mountain bike pedals - checking out the internals. here is the partially disassembled...
Checking out the internals. Here is the partially disassembled Mallet E.
Credit: joshua hutchens

Adjustability


Adjustability refers to how much we could change the feel and function of each pedal. Some pedals allow us to adjust their release tension. Some allow for different degrees of float (that is, how much you can move your foot around or float side to side before the cleat releases). Others have adjustable pads or pins that interface with the sole of the shoe creating friction or helping to orient the pedal for engagement.


The most adjustable pedals are the DMR V-Twin, HT T-1, and XPedo GFX. These pedals feature adjustable release tension, adjustable float, and had traction pins, allowing you to customize their performance in a variety of ways.

Some models we tested didn't allow us to personalize the feel or adjust for performance. The Crankbrothers pedals don't have adjustable release tension, which is likely fine for the average rider. Beginners and lightweight riders, however, may benefit from less release tension and an easier exit from the pedal. Similarly, heavy or aggressive riders can lessen their chances of accidental release by having a pedal that can accommodate their level of force.

mountain bike pedals - all of the shimano pedals have release tension adjustment on each...
All of the Shimano pedals have release tension adjustment on each side of the pedal.
Credit: Jeremy Benson

Release Tension

The Shimano, Time, DMR, HT, and Xpedo pedals all allow the rider to increase or decrease the effort required to release by adjusting the amount of spring tension holding the cleat. Crankbrothers pedals have a bit of a disadvantage in this regard because they do not feature adjustable release tension.

Float

The Time Speciale 8 cleats can be mounted to provide 13 or 17 degrees of float, depending on their attachment orientation. Time also sells an easy cleat that allows for 10 degrees of float. The Crankbrothers standard cleats provide 6 degrees of free float and a 15 or 20-degree release angle based on how they're mounted (more on that below). Crankbrothers also offers a zero-degree or no-float cleat that is intended to enhance pedal efficiency. The Xpedo cleat allows for six degrees of float, and the Shimano cleats provide four degrees. Shimano sells a multi-release cleat that allows for release in any direction without changing the float, a great option for beginners. The HT T-1 includes two sets of cleats that offer 4 or 8 degrees of lateral float.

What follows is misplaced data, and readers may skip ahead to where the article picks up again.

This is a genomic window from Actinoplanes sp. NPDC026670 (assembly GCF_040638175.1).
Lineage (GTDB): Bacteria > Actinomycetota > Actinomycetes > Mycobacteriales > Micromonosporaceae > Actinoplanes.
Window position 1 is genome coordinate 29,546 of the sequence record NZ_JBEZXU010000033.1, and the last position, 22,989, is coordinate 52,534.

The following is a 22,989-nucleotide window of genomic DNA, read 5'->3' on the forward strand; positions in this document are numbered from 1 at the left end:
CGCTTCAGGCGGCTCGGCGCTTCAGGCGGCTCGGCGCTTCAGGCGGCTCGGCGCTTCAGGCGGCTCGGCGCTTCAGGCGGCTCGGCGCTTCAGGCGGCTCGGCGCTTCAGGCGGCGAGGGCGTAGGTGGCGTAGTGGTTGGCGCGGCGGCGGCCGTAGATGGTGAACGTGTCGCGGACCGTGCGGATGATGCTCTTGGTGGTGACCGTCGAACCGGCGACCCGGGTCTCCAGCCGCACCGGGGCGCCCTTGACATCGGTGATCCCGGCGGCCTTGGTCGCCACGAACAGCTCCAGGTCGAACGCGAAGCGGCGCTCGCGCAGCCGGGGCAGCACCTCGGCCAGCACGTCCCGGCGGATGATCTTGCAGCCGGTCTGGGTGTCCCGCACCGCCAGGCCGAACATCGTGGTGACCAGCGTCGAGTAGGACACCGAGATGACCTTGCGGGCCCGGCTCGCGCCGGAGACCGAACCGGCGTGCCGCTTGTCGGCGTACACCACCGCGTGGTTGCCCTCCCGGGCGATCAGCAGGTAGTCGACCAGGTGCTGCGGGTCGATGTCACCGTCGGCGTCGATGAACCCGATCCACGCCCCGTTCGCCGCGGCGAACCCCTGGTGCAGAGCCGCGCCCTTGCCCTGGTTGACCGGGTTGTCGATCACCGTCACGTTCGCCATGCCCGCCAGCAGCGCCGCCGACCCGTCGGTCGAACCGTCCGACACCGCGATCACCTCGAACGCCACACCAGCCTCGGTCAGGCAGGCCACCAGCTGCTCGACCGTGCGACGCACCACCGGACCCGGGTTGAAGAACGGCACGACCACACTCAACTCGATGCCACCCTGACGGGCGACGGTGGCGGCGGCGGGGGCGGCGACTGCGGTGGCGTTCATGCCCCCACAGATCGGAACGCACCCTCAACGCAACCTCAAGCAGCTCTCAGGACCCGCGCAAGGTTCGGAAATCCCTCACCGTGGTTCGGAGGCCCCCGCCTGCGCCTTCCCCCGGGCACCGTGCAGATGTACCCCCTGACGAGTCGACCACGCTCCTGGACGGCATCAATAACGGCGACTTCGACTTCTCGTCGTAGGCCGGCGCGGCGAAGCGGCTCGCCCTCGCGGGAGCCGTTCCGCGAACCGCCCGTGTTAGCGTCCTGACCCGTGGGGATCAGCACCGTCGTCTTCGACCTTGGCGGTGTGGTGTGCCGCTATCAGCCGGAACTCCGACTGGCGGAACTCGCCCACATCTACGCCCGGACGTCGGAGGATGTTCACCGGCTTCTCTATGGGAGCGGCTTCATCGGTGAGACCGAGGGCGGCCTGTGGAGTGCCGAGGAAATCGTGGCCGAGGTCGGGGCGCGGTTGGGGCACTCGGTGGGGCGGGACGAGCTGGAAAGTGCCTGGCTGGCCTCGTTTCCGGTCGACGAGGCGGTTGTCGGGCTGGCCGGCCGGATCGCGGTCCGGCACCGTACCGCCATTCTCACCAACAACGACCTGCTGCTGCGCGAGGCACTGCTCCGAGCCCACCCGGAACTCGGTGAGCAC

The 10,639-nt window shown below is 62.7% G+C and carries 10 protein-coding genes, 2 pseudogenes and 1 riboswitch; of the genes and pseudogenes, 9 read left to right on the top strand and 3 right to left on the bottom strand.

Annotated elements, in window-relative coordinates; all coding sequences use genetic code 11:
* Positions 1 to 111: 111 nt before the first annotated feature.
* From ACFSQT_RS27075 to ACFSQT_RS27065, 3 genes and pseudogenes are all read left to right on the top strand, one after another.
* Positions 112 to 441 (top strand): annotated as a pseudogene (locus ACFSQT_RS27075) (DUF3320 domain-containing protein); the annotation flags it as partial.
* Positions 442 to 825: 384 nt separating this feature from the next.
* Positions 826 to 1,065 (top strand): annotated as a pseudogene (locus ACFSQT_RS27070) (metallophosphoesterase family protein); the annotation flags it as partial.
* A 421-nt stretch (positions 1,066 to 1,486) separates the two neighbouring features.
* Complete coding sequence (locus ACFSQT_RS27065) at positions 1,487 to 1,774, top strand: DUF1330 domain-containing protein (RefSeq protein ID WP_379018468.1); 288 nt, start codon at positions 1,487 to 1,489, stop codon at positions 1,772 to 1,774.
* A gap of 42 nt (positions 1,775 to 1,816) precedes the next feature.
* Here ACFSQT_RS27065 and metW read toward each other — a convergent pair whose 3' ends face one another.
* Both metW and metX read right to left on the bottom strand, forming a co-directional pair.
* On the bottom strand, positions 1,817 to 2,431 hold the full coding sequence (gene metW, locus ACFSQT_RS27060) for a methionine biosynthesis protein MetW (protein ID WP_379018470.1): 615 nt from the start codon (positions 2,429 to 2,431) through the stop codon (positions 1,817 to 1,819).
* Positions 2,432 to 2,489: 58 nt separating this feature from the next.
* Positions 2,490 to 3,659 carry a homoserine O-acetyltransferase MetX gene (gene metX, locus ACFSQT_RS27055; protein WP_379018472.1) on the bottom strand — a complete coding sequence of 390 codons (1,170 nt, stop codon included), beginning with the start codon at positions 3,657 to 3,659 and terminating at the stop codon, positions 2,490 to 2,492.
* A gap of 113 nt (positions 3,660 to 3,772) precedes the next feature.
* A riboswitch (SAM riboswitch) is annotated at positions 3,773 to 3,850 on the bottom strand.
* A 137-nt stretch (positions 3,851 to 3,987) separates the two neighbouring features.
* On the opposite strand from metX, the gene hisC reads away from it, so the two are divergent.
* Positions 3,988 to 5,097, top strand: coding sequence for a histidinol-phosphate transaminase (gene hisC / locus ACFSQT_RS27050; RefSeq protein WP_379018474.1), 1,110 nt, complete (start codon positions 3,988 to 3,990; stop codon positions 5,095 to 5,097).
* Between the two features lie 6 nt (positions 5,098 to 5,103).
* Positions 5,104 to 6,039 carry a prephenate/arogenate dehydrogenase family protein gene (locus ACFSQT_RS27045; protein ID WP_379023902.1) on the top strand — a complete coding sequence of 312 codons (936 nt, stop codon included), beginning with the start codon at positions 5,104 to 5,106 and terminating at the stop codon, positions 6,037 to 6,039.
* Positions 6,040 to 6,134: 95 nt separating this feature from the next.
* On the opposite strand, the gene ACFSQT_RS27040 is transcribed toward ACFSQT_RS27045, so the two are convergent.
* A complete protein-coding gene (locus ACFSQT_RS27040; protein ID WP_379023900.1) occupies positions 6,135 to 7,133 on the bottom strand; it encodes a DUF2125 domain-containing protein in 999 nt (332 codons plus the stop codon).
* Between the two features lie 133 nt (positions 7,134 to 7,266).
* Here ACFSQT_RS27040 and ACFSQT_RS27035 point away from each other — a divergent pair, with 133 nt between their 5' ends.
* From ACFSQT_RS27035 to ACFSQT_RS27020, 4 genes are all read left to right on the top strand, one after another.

mountain bike pedals - these are the brass cleats that come with crankbrothers pedals. note...
These are the brass cleats that come with Crankbrothers pedals. Note that the tips are asymmetric and only one cleat has an indented dot on it. You can choose your release angle by how you install the cleats on your shoes.
Credit: Luke Lydiard

Traction Pins and Pads

The traction pins (or grub pins) on the HT T-1, Time Speciale 8, and Look X-Track En-Rage Plus are all adjustable. These pins provide traction while unclipped and can be raised or lowered by threading them up or down. Lowering the pins makes the pedal feel less aggressive, with less bite into the sole of the shoe. Raised pins engage the soles more, particularly on soft rubber shoes, but can complicate entry and exit to the engagement mechanism.

mountain bike pedals - the crankbrothers pedals all employ the same engagement mechanism...
The Crankbrothers pedals all employ the same engagement mechanism, the traction pads seen here on the Candy 7 (center) and Mallet E (right) are a relatively new feature.
Credit: joshua hutchens

The Crankbrothers Candy 7 and Mallet E pedals feature textured traction pads. These pads are polyurethane bumpers that sit adjacent to the cleat interface on the pedal. Both models include 1mm and 2mm thick pads, and swapping them out will create more or less interface between the shoe and pedal platform. The thicker pads offer more resistance to float, and the interchangeable pads allow you to customize the pedal to your specific shoe. The DMR V-Twin uses nylon bumpers that sit fore and aft of the cleat mechanism under the traction pins. Spacers beneath the bumpers will raise the pads and pins toward your shoe. Some pedals also include thin, 1mm cleat spacers that push the cleat further from the sole of the shoe, lessening the friction between the shoe and pedal.

You can also adjust the feeling of the Crankbrothers by swapping the orientation of the cleats on your shoes. There is a small indentation on just one cleat. If you mount the cleat with this indent on your right shoe, you will have a 15-degree release angle. If the cleat with the indent goes on your left shoe, you will get a 20-degree release angle.

mountain bike pedals - not every rider will be concerned with the weight of their pedals...
Not every rider will be concerned with the weight of their pedals, but most people like to keep the weight of their bike as low as possible.
Credit: Joshua Hutchens

Weight


Weight is an important metric for certain riders and riding styles. Those who prefer pointing their bikes downhill while gravity does most of the work probably don't mind adding a few ounces here and there, particularly when there is a performance benefit. Cross-country riders and racers, on the other hand, tend to be more weight conscious. The less weight you're pushing, the faster you can go and the fewer calories you expend. For many riders, though, there are criteria more important than weight — performance and value come to mind.